Title: The Triad Trial
Author Name & Publisher: Lauren E. Mitchell (Less Than Three Press)
Publication Date & Length: November 18, 2015 – 166 pgs
Jamie and Mez are in love—with each other, and also maybe a little bit with their housemate, Beth. When one housemate dies and the last leaves with no warning, the tentative relationship between the three begins to shift.
But life and love are easier behind the safety of four walls than beyond them, and hostile coworkers and an interfering, but well-meaning succubus may be more than the triad can handle. It’s a good thing they never actually expected this to be easy.
This was a difficult book for me to review, because I liked the storyline, and the characters, but there were several choices the author made that baffled me. First, there’s the point of view. I spent many years avoiding books written in first person. I don’t know why, really. Just knew that when I cracked open a book, no matter how much I wanted to read it, when I hit that first sentence (or however long it took to get to it) and saw that “I,” I immediately put the book down. It was jarring for me. Nowadays, I’ve learned to enjoy more and more books written this way, but that comes with caveats. Obviously, this book is written in first person, otherwise I wouldn’t have waxed so irritating about it. My problem here is that the pov shifts from person to person. There are four “main” characters in the book that we hear the story from. The author does a very good job of labeling, in the chapter headings, who is narrating for that chapter. But I don’t understand why there’s a shift in the first place. It would be an excellent literary device if each character had their own distinct voice. But really, this sounds like the same narrator from a different viewpoint. The pov switch was different, but could have been done in a way that was much more captivating.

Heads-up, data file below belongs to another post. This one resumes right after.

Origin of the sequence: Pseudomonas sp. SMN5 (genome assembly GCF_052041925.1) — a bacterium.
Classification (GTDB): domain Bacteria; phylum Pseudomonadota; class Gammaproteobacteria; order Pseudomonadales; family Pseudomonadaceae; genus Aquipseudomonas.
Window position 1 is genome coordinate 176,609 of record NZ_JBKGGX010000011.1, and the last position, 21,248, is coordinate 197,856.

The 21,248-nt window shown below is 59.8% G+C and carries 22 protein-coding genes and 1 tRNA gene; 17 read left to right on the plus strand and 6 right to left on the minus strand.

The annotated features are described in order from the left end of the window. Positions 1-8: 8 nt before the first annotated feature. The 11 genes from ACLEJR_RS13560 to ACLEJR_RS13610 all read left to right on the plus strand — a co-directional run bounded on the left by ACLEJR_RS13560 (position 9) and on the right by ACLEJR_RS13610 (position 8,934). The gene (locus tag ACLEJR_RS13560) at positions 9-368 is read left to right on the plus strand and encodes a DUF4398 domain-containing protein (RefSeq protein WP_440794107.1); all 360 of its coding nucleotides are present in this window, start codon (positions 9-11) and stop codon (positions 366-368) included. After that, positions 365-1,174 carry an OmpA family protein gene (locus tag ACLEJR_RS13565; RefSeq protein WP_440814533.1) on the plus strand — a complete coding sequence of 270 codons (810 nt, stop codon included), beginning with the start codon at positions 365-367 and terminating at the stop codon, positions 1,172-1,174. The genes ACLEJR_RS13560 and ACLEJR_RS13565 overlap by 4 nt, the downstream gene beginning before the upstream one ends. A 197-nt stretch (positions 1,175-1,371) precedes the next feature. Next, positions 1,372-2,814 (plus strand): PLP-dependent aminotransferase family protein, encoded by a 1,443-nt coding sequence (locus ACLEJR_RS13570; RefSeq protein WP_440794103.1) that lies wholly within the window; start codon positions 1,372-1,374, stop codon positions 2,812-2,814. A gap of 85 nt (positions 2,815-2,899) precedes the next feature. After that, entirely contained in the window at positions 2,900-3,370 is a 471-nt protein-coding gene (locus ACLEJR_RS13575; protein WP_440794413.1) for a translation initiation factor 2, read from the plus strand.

The next thing I wasn’t sure about was Audrey’s character. I don’t understand why she was made a paranormal. It didn’t really add much to the story, because the only people who knew what she was were the other paranormals she dated, and herself. It may have explained her motivations for the things she did in the story, but it never really affected the story. So I feel that this was either a misfire, or a missed opportunity. And I’m not even sure all the deaths were integral to the story the author was telling. It seemed just to spread the focus more, making the book more a meandering journey, like Mitchell was trying to incorporate too many elements at the same time.
The last thing that made me think hard about my rating was actually the lack of sex in the story. I’m not saying that I needed blow-by-blow descriptions of sex scenes. But truthfully, I couldn’t tell when they moved their relationships into sexual ones. That’s a pretty core plot point when you’re talking about a polyamorous relationship. The whole start of sex between Beth and the two in the established relationship, Mez and Jamie, whether singly or all of them together, was very ambiguous, and it made it difficult to understand where relationship strains were happening in regards to attention and jealousy. I feel that this again was something skipped over by the author.
All in all, I enjoyed the story. I just feel it could have been better if it were more focused on how the three principles integrated their lives and feelings together into a working whole.